With over 5000 settings in the newly improved and enhanced Group Policy that comes with Windows Server 2008, it might be a bit overwhelming to think about which settings are most important to you and your network. Microsoft has really gone beyond the call of duty with some settings, as they fix issues and secure computers like we have always wanted to, but never had the tools before. Implementing these security settings for your desktops will increase the overall security, by reducing the attack surface that is available. Some settings only support Windows Vista, while others are backward compatible to Windows XP SP2.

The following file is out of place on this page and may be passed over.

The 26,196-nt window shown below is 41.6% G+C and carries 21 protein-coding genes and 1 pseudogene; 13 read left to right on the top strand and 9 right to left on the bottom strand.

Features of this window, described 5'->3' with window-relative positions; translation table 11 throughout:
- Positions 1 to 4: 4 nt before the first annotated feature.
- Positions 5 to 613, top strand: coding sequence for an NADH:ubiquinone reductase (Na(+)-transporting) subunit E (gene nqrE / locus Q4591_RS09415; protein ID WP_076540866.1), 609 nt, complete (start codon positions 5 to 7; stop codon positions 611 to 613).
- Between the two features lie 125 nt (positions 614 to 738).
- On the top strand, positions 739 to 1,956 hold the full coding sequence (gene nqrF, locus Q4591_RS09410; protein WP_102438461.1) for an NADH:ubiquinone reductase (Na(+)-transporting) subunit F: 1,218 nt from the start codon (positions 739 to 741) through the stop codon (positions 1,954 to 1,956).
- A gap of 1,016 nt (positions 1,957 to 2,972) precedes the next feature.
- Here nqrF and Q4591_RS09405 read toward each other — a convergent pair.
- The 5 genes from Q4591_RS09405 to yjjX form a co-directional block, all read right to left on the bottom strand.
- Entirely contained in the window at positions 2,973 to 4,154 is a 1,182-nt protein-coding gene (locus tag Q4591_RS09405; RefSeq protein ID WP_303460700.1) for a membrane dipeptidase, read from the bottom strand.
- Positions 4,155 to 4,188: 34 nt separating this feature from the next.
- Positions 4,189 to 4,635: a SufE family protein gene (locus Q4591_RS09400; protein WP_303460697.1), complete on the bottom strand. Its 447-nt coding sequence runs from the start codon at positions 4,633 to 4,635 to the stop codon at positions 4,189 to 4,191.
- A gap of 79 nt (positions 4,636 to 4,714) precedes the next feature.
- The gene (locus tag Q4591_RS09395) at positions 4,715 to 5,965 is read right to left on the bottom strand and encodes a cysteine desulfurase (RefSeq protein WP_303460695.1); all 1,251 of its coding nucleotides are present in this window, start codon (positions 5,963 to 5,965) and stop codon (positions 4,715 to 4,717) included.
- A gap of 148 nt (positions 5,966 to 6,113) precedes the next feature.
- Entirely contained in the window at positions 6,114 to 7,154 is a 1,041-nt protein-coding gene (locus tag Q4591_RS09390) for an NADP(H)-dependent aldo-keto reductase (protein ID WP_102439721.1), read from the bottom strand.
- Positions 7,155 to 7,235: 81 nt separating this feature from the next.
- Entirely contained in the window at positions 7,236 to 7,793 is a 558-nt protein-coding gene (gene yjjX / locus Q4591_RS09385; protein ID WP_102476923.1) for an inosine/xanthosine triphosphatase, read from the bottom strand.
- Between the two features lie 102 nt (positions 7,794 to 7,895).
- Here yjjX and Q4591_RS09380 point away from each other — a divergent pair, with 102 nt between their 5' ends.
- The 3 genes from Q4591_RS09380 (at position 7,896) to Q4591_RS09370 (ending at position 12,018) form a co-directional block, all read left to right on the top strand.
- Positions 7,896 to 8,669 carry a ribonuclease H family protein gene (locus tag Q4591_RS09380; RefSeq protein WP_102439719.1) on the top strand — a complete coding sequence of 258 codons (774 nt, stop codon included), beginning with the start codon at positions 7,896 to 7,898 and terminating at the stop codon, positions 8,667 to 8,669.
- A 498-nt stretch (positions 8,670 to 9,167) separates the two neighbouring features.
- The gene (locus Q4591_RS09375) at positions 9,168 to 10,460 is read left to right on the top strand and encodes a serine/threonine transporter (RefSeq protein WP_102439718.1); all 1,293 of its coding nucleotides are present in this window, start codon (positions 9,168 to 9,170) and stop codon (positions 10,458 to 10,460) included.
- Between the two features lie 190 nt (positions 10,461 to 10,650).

Control Local Administrators Group Membership
One of the most insecure settings that can be granted to an end user is local administrative access. By adding the user account to the local Administrators group, the user is being granted nearly ultimate control over their desktop. The user can perform almost any action, even if the network is configured to deny this access. Actions that a user can perform, due to them having local administrative access, include, but are not limited to, the following:
- Remove their computer from the domain
- Modify any Registry setting
- Modify permissions on any folder or file
- Modify any system setting, including settings that are in files in the System folder
- Install any application
- Uninstall applications, security patches, or service packs
- Access any Website allowed by firewall
- Download and install ActiveX controls, Web applications, or other malicious applications downloaded from the Internet